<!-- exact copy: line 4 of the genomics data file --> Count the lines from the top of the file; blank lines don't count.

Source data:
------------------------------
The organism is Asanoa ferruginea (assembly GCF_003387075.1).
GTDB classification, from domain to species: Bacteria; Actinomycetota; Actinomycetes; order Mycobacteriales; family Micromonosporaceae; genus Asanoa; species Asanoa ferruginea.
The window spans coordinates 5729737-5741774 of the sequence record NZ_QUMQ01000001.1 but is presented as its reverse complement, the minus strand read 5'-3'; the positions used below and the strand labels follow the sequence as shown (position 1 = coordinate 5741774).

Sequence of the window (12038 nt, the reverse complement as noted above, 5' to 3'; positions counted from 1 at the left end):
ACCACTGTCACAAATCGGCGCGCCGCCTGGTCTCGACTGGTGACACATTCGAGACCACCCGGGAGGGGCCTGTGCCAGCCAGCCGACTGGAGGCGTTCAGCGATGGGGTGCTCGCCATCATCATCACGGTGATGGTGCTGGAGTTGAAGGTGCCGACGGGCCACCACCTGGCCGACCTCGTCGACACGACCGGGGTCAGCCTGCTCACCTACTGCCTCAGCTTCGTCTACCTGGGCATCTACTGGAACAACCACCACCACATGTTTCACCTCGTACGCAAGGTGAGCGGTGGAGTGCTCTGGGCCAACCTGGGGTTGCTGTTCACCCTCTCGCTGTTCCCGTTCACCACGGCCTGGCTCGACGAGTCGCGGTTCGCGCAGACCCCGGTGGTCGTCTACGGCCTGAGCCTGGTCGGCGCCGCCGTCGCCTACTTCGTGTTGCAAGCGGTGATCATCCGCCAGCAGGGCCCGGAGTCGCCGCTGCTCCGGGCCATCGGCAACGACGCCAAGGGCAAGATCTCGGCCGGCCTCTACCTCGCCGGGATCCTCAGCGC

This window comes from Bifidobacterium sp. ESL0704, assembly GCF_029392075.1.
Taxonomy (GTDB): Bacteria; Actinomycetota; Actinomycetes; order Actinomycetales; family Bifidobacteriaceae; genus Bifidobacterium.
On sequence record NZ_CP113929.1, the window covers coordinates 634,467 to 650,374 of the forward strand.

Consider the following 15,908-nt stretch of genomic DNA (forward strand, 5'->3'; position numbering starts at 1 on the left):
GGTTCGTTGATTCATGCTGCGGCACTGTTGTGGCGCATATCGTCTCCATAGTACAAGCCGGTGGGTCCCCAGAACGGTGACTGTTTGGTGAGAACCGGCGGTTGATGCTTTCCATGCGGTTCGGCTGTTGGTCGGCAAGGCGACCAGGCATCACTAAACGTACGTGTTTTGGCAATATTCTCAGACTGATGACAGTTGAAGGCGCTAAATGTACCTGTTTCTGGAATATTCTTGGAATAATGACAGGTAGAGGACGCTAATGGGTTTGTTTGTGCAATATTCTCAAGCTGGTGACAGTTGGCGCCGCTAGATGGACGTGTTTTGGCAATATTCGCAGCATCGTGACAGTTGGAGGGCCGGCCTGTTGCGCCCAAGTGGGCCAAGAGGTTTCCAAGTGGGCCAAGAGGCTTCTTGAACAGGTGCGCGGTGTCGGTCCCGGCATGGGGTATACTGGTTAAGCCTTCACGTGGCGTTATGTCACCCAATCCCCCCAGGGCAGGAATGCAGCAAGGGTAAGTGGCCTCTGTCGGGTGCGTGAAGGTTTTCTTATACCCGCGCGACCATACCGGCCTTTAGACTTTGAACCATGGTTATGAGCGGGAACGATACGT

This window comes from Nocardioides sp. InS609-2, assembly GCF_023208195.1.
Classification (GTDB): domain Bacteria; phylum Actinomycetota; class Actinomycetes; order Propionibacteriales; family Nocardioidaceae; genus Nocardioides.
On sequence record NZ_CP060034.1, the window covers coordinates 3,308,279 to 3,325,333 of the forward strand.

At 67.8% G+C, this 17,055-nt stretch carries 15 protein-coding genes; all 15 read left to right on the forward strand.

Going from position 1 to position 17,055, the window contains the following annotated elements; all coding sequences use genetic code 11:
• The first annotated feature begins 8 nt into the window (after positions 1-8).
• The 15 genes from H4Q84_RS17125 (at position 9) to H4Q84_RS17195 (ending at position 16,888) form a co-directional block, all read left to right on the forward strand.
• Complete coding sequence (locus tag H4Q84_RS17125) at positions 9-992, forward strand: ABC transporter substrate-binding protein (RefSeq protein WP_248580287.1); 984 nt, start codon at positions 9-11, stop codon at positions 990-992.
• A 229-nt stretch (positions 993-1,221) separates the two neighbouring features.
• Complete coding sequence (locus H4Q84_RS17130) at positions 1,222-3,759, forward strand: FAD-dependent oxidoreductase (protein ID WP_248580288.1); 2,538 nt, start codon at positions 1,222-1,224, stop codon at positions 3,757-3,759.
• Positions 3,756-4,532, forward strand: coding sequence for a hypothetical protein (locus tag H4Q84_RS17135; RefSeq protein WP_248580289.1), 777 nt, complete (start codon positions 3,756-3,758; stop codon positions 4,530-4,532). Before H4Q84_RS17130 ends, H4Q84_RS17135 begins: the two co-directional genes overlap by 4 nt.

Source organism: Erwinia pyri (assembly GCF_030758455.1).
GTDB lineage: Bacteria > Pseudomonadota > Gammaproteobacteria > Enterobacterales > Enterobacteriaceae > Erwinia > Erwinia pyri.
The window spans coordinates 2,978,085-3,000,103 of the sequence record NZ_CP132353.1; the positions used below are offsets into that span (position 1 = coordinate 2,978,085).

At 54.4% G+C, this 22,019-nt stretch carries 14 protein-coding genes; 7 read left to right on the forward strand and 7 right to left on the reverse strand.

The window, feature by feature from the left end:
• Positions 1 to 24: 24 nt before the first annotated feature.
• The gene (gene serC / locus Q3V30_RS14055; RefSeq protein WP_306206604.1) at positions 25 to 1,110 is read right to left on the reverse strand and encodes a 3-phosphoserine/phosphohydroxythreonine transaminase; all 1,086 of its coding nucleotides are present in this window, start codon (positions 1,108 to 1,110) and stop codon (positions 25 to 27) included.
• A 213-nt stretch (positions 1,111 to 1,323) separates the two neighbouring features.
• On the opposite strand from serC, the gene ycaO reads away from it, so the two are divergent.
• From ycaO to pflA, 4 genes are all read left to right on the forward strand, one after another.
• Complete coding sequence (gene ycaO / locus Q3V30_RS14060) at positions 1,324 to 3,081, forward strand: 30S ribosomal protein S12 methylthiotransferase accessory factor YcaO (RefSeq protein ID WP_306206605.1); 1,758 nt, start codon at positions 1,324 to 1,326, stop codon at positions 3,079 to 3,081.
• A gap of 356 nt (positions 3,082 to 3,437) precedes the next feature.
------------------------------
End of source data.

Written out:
Sequence of the window (12038 nt, the reverse complement as noted above, 5' to 3'; positions counted from 1 at the left end):